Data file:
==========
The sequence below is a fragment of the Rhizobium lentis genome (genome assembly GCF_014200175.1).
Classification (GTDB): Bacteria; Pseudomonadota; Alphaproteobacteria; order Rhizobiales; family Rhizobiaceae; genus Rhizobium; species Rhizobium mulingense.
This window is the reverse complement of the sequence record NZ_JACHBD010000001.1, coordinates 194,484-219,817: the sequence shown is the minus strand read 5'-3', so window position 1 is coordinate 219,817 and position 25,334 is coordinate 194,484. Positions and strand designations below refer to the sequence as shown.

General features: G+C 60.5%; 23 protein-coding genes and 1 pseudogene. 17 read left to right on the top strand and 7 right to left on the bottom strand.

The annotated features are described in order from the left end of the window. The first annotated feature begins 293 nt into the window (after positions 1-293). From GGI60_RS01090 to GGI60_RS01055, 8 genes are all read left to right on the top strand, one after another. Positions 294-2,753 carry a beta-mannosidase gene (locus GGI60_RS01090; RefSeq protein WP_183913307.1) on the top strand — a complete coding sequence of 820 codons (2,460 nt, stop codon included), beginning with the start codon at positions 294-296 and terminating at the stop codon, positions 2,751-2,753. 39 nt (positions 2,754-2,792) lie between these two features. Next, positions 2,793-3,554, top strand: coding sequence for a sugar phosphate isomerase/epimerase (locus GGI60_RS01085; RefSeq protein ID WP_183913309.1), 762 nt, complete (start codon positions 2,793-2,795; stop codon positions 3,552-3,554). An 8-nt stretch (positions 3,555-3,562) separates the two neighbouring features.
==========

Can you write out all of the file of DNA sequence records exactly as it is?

The sequence below is a fragment of the Rhizobium lentis genome (genome assembly GCF_014200175.1).
Classification (GTDB): Bacteria; Pseudomonadota; Alphaproteobacteria; order Rhizobiales; family Rhizobiaceae; genus Rhizobium; species Rhizobium mulingense.
This window is the reverse complement of the sequence record NZ_JACHBD010000001.1, coordinates 194,484-219,817: the sequence shown is the minus strand read 5'-3', so window position 1 is coordinate 219,817 and position 25,334 is coordinate 194,484. Positions and strand designations below refer to the sequence as shown.

General features: G+C 60.5%; 23 protein-coding genes and 1 pseudogene. 17 read left to right on the top strand and 7 right to left on the bottom strand.

The annotated features are described in order from the left end of the window. The first annotated feature begins 293 nt into the window (after positions 1-293). From GGI60_RS01090 to GGI60_RS01055, 8 genes are all read left to right on the top strand, one after another. Positions 294-2,753 carry a beta-mannosidase gene (locus GGI60_RS01090; RefSeq protein WP_183913307.1) on the top strand — a complete coding sequence of 820 codons (2,460 nt, stop codon included), beginning with the start codon at positions 294-296 and terminating at the stop codon, positions 2,751-2,753. 39 nt (positions 2,754-2,792) lie between these two features. Next, positions 2,793-3,554, top strand: coding sequence for a sugar phosphate isomerase/epimerase (locus GGI60_RS01085; RefSeq protein ID WP_183913309.1), 762 nt, complete (start codon positions 2,793-2,795; stop codon positions 3,552-3,554). An 8-nt stretch (positions 3,555-3,562) separates the two neighbouring features.